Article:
The Girl With the Pearl Earring by Tracy Chevalier
Posted by Caitie F on August 29, 2011
Summary (from goodreads):
Girl with a Pearl Earring centres on Vermeer’s prosperous household in Delft in the 1660s. The appointment of the quiet, perceptive heroine of the novel, the servant Griet, gradually throws the household into turmoil as Vermeer and Griet become increasingly intimate, an increasingly tense situation that culminates in her working for Vermeer as his assistant, and ultimately sitting for him as a model. Chevalier deliberately cultivates a limpid, painstakingly observed style in homage to Vermeer, and the complex domestic tensions of the Vermeer household are vividly evoked, from the jealous, vain, young wife to the wise, taciturn mother-in-law.
I have been wanting to read this book for a very long time. I love the painting and thought that the idea of telling a story about how it might have come about was really cool.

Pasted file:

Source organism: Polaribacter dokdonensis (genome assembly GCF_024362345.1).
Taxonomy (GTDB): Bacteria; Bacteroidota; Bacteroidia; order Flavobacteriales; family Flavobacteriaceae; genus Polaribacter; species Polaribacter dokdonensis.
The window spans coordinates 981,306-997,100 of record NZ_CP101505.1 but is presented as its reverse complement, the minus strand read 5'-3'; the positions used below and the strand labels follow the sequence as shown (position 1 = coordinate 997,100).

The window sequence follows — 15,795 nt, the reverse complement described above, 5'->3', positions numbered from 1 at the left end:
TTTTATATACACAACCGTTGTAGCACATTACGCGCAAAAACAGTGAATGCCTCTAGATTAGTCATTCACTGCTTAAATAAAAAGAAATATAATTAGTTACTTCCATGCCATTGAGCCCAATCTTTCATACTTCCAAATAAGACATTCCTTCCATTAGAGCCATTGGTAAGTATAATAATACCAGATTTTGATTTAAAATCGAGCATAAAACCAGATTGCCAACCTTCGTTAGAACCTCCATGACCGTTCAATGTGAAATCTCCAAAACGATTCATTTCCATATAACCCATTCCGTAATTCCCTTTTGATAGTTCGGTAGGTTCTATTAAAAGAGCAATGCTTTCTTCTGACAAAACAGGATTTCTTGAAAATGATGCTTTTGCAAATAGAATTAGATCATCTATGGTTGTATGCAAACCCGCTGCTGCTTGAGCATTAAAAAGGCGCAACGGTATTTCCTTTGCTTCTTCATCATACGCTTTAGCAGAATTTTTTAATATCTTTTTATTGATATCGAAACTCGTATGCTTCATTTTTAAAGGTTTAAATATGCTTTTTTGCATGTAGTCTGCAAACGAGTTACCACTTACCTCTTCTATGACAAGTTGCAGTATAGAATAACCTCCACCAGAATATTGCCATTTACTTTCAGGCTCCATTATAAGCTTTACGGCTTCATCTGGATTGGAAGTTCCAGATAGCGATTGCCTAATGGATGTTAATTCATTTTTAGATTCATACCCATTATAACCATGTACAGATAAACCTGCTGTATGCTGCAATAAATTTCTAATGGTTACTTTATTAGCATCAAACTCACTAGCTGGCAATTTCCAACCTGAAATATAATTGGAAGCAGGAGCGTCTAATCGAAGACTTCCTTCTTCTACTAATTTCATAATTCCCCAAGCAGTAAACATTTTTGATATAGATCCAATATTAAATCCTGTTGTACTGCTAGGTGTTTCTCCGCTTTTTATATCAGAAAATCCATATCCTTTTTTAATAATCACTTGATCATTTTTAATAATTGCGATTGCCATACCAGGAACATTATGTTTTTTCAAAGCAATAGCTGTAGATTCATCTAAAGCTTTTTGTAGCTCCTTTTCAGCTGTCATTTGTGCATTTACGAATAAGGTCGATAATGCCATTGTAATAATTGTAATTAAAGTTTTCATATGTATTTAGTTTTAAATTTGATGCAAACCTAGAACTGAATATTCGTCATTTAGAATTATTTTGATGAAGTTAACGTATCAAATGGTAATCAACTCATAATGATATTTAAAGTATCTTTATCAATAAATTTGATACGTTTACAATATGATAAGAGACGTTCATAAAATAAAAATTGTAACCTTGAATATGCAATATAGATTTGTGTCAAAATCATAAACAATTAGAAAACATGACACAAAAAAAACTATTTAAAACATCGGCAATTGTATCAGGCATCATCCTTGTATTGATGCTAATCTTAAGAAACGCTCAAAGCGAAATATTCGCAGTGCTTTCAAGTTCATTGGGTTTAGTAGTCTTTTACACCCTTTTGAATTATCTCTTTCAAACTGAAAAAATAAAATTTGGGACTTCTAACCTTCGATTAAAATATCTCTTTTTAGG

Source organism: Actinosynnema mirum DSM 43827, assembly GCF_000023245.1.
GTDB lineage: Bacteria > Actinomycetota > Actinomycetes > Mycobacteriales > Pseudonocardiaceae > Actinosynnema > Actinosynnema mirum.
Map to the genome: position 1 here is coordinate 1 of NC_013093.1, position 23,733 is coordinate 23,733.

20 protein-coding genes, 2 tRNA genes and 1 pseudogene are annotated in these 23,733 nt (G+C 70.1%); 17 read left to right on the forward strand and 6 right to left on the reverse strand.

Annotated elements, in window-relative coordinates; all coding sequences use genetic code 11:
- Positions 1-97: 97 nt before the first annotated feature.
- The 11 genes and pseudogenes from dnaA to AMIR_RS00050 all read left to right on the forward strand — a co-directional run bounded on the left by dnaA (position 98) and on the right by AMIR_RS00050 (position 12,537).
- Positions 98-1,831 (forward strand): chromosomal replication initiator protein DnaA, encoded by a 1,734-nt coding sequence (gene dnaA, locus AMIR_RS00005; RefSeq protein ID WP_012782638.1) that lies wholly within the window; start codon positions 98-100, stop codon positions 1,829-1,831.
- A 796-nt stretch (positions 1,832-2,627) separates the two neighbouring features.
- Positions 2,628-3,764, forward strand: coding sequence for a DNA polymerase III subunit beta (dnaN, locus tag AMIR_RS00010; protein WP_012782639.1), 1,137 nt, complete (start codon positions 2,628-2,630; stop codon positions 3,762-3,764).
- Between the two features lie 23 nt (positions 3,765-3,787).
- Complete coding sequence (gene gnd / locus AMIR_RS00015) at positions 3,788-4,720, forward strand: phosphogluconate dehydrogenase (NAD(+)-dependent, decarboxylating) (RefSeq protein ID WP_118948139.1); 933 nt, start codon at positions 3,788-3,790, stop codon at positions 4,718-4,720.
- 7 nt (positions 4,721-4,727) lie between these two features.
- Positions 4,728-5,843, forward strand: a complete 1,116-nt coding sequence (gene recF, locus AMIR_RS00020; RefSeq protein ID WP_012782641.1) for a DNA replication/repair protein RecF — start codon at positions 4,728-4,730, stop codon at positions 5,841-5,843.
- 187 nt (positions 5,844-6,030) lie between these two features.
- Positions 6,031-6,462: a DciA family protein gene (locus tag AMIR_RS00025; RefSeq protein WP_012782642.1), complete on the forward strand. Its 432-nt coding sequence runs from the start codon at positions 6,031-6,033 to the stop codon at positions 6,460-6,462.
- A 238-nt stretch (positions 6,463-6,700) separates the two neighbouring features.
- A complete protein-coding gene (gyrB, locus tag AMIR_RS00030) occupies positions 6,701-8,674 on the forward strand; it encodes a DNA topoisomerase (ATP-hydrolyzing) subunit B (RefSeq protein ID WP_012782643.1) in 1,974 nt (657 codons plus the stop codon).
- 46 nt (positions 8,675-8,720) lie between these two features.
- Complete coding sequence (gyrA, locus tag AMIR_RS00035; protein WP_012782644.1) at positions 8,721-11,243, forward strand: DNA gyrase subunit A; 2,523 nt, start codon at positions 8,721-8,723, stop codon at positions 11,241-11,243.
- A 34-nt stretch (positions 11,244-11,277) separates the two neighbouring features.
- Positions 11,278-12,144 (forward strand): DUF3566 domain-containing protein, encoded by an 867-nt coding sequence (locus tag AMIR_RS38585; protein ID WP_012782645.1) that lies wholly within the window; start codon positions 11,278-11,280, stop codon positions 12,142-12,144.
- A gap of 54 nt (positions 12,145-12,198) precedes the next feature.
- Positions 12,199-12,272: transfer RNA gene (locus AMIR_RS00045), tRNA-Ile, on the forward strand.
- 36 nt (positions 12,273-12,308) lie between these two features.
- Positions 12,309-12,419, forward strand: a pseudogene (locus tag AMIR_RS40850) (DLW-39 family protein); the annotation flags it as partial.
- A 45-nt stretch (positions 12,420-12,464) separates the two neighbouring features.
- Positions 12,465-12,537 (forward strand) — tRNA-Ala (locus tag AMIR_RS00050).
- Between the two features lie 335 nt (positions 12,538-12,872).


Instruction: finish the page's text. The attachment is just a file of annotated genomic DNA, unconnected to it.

I am very glad I finally read it. The writing is beautiful. I loved the descriptions of all of the places. I felt like I was there, see the Papist Corner walking around the Market, every moment of the book. The beauty of the book is what made it special and what makes it work.
However, I did not enjoy the story like I thought I would. It just felt so far fetched. She felt a connection with her Master, but there seemed to be no real reason behind it. He wanted her to work there for him because of her skill and her talent with the colors, not because he had an attraction to her. It just felt like she was pulling out things that weren’t there, so it never really made sense. The relationship with the butcher’s son also felt very forced and unrealistic. Since I couldn’t buy the actions as being genuine, the plot fell apart for me.
That said, Vermeer’s family fascinated me. From his tough, but brilliant mother-in-law to his bratty daughter, they were all distinct characters that were very enjoyable to read about. It was also interesting seeing the relationship between maids in the household. It was one of the few relationships that felt real.
It was a book worth reading, even if it wasn’t what I was expecting.